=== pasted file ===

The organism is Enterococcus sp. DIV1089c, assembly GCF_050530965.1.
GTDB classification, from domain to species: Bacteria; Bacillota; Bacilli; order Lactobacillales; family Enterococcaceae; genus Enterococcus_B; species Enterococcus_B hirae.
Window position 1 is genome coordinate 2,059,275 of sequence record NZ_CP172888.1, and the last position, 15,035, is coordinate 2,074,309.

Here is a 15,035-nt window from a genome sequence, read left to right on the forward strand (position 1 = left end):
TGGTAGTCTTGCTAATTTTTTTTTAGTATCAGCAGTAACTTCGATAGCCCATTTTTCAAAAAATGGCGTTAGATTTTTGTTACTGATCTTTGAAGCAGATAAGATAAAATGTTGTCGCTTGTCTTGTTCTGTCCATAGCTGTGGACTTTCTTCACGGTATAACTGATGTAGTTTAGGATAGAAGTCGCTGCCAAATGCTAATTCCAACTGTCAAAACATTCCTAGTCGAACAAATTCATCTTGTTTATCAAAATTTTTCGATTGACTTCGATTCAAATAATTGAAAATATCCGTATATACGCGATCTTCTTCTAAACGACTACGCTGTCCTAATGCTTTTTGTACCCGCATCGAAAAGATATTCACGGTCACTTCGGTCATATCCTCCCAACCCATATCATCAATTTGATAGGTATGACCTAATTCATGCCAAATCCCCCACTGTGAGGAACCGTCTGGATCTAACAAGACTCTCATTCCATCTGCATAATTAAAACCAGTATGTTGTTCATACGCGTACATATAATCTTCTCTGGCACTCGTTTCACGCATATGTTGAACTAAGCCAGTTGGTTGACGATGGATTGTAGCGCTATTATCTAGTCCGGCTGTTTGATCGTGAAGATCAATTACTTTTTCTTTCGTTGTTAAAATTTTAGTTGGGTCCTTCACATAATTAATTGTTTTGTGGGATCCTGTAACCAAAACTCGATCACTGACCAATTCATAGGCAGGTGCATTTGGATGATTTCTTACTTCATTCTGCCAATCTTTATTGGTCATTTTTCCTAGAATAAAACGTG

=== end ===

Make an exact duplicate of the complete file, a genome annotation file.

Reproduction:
The organism is Enterococcus sp. DIV1089c, assembly GCF_050530965.1.
GTDB classification, from domain to species: Bacteria; Bacillota; Bacilli; order Lactobacillales; family Enterococcaceae; genus Enterococcus_B; species Enterococcus_B hirae.
Window position 1 is genome coordinate 2,059,275 of sequence record NZ_CP172888.1, and the last position, 15,035, is coordinate 2,074,309.

Here is a 15,035-nt window from a genome sequence, read left to right on the forward strand (position 1 = left end):
TGGTAGTCTTGCTAATTTTTTTTTAGTATCAGCAGTAACTTCGATAGCCCATTTTTCAAAAAATGGCGTTAGATTTTTGTTACTGATCTTTGAAGCAGATAAGATAAAATGTTGTCGCTTGTCTTGTTCTGTCCATAGCTGTGGACTTTCTTCACGGTATAACTGATGTAGTTTAGGATAGAAGTCGCTGCCAAATGCTAATTCCAACTGTCAAAACATTCCTAGTCGAACAAATTCATCTTGTTTATCAAAATTTTTCGATTGACTTCGATTCAAATAATTGAAAATATCCGTATATACGCGATCTTCTTCTAAACGACTACGCTGTCCTAATGCTTTTTGTACCCGCATCGAAAAGATATTCACGGTCACTTCGGTCATATCCTCCCAACCCATATCATCAATTTGATAGGTATGACCTAATTCATGCCAAATCCCCCACTGTGAGGAACCGTCTGGATCTAACAAGACTCTCATTCCATCTGCATAATTAAAACCAGTATGTTGTTCATACGCGTACATATAATCTTCTCTGGCACTCGTTTCACGCATATGTTGAACTAAGCCAGTTGGTTGACGATGGATTGTAGCGCTATTATCTAGTCCGGCTGTTTGATCGTGAAGATCAATTACTTTTTCTTTCGTTGTTAAAATTTTAGTTGGGTCCTTCACATAATTAATTGTTTTGTGGGATCCTGTAACCAAAACTCGATCACTGACCAATTCATAGGCAGGTGCATTTGGATGATTTCTTACTTCATTCTGCCAATCTTTATTGGTCATTTTTCCTAGAATAAAACGTG